Rep. Tom Riner not fundraising for re-election, says he hasn't been attending "secret" caucus meetings
05/03/2016 12:50 PM
LOUISVILLE — Rep. Tom Riner has served in the House 34-years and now faces two Democratic challengers in the primary, even though he’s facing well-armed and savvy challengers he’s made a decision not to raise funds for his re-election campaign.
The soft-spoken and mild mannered Louisville Democrat has found himself at the center of controversy in the past few years for helping bring to light a sexual harassment case against a fellow Democratic lawmaker and recruiting the Liberty Counsel to assist with Rowan Co. Clerk Kim Davis’ legal defense when she opted to stop issuing marriage licenses. The issues have already become campaign fodder and Riner may not be able to answer in the public realm.
In his decision not to raise funds, Riner said he wanted to show constituents that he won’t be influenced by donations, and that he felt the election should be held on an even playing field.
“As an incumbent we have a built in advantage … In most cases we have a fundraising advantage, and we have a name recognition advantage,” Riner said adding that he wants to change that system.
“Many people think that to be a successful politician you need to raise the most amount of money, and I think that what is a better judge is to look at to look at those of us as incumbents to try to level the playing field to spend as little as possible, not as much as possible.”
With politicians being less influenced to gain corporate donations from political action committees and other groups he said it’s better for the overall system, even if it decreases his chances of returning to Frankfort where he’s represented Louisville’s 41st District since 1982.
“I think the less dependent we are on donations the better off the public is,” Riner said in a phone interview.
Riner has also taken issue with closed Democratic caucus meetings, which he refers to as “secret” meetings among Democratic membership in the House.
Both Republicans and Democrats hold the closed door meetings throughout the session where members discuss the agenda with leadership, ask and answer questions and other organization work takes place.
The Louisville pastor said he hasn’t attended a closed caucus meeting in decades, where he says some of the “most important and controversial legislation” is discussed and voted on among the caucus members.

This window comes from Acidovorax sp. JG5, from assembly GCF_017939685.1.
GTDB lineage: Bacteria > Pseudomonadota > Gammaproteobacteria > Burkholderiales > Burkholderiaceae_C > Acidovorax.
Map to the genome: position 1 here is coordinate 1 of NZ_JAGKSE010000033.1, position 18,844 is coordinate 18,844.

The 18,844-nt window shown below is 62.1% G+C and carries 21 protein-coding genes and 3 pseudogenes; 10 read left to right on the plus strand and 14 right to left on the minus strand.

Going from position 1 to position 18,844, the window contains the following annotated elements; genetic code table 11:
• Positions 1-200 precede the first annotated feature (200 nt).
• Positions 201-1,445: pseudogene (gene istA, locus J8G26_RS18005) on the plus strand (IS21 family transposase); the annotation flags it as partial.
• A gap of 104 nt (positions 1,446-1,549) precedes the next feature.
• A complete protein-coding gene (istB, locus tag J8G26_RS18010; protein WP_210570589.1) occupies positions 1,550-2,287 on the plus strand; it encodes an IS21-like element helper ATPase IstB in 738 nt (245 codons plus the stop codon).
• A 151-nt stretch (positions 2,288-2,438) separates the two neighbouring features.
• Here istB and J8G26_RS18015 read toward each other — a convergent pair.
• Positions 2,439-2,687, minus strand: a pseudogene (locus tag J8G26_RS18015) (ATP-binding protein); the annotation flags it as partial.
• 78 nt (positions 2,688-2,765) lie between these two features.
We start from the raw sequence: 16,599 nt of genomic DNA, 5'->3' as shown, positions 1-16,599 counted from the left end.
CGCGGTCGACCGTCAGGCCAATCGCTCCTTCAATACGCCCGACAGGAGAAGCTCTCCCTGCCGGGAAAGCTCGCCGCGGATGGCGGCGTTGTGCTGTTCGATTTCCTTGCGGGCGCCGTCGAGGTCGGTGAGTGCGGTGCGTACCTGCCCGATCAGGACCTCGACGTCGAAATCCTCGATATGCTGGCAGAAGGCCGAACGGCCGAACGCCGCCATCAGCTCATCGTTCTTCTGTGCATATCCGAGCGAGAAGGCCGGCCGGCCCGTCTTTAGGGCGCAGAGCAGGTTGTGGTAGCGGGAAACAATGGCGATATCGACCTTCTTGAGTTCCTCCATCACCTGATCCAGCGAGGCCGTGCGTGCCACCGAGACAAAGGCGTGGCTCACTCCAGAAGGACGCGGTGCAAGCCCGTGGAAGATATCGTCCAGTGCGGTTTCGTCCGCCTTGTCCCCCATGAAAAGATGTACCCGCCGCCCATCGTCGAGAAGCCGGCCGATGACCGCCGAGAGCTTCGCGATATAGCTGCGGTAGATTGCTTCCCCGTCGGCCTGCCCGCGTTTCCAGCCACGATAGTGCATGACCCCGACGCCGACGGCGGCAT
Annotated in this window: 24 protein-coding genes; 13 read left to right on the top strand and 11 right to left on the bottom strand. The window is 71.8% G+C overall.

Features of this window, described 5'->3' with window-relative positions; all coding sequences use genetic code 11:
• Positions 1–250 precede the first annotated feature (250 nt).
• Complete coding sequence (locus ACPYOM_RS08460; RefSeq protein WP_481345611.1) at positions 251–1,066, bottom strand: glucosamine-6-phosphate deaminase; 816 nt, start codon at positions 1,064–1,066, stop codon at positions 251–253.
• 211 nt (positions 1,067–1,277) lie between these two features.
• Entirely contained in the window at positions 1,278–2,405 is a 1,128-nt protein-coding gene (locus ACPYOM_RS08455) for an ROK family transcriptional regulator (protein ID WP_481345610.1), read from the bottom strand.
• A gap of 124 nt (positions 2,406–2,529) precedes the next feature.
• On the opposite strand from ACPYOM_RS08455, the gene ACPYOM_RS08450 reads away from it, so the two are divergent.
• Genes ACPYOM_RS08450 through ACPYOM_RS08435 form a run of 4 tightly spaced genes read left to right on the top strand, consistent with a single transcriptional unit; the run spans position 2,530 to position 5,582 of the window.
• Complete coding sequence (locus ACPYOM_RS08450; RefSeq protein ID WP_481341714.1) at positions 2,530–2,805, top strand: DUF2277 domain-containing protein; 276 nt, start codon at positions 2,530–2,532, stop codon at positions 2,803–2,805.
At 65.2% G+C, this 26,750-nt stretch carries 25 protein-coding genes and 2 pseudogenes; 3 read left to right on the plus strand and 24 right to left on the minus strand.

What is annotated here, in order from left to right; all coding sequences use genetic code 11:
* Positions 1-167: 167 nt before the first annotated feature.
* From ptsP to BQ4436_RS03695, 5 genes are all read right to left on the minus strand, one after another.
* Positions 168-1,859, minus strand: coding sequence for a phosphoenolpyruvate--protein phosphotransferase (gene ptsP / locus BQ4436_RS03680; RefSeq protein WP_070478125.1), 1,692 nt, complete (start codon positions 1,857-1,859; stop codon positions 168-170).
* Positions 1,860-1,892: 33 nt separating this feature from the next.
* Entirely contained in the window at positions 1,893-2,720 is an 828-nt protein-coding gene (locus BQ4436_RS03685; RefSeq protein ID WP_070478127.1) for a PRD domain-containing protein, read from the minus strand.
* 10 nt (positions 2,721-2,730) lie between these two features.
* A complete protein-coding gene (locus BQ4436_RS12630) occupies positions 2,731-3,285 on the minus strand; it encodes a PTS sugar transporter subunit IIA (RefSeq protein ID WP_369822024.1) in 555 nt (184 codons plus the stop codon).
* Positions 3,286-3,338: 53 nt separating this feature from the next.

“Obviously that is a violation of the public’s right to know, so since the 1990’s I haven’t attended secret caucus meetings,” Riner said.
“The only way that I can have an impact as one legislator, and to have any sense of self-respect is to do what I think is right in terms of the public interest, what would the public want me to do,” he said. “To do that sometimes means going against the status quo, going against traditions that have not made us the best we can be in terms of public integrity.”
Pure Politics contacted the office of Rep. Sannie Overly, who is the Majority Caucus Chair in the House of Representatives, seeking access to attendance records for caucus meetings. A staffer for the Paris Democrat said that attendance records are not kept.
Nearly every day in the 2016 legislative session Democrats, minus Riner, met to discuss the daily agenda.
Riner has also been quietly trying to “give back” to the State Treasury, he offered Pure Politics documents showing checks delivered to the treasury from 2002 to 2012 totaling $15,000, and signed by officials with the Legislative Research Commission.
“A good representative gives more than he takes in terms of the salary and everything else. You try to give as much as possible back.”
Riner faces former Metro Councilwoman Attica Scott who raised $17,000 so far in the primary, and Phil Baker who raised just over $4,000, but carries a negative balance of $123 into the final weeks, according to a report filed with the Kentucky Registry of Election Finance.
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